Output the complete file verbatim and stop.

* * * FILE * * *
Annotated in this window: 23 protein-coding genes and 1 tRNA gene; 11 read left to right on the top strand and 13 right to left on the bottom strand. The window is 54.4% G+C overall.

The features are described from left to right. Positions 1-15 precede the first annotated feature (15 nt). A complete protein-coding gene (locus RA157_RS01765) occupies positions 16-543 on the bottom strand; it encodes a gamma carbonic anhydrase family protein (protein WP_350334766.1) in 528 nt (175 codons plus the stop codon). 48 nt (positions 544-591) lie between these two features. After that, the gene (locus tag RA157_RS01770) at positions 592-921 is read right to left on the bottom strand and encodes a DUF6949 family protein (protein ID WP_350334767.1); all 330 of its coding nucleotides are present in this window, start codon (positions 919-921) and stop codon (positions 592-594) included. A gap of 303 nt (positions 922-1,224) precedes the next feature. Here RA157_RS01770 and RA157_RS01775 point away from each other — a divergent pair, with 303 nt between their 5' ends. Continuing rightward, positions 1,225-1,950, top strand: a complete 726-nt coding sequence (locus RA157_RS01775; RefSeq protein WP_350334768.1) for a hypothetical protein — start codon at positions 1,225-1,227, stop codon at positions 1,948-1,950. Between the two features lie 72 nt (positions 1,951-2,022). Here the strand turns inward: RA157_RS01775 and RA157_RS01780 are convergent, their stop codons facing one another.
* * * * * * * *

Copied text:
Annotated in this window: 23 protein-coding genes and 1 tRNA gene; 11 read left to right on the top strand and 13 right to left on the bottom strand. The window is 54.4% G+C overall.

The features are described from left to right. Positions 1-15 precede the first annotated feature (15 nt). A complete protein-coding gene (locus RA157_RS01765) occupies positions 16-543 on the bottom strand; it encodes a gamma carbonic anhydrase family protein (protein WP_350334766.1) in 528 nt (175 codons plus the stop codon). 48 nt (positions 544-591) lie between these two features. After that, the gene (locus tag RA157_RS01770) at positions 592-921 is read right to left on the bottom strand and encodes a DUF6949 family protein (protein ID WP_350334767.1); all 330 of its coding nucleotides are present in this window, start codon (positions 919-921) and stop codon (positions 592-594) included. A gap of 303 nt (positions 922-1,224) precedes the next feature. Here RA157_RS01770 and RA157_RS01775 point away from each other — a divergent pair, with 303 nt between their 5' ends. Continuing rightward, positions 1,225-1,950, top strand: a complete 726-nt coding sequence (locus RA157_RS01775; RefSeq protein WP_350334768.1) for a hypothetical protein — start codon at positions 1,225-1,227, stop codon at positions 1,948-1,950. Between the two features lie 72 nt (positions 1,951-2,022). Here the strand turns inward: RA157_RS01775 and RA157_RS01780 are convergent, their stop codons facing one another.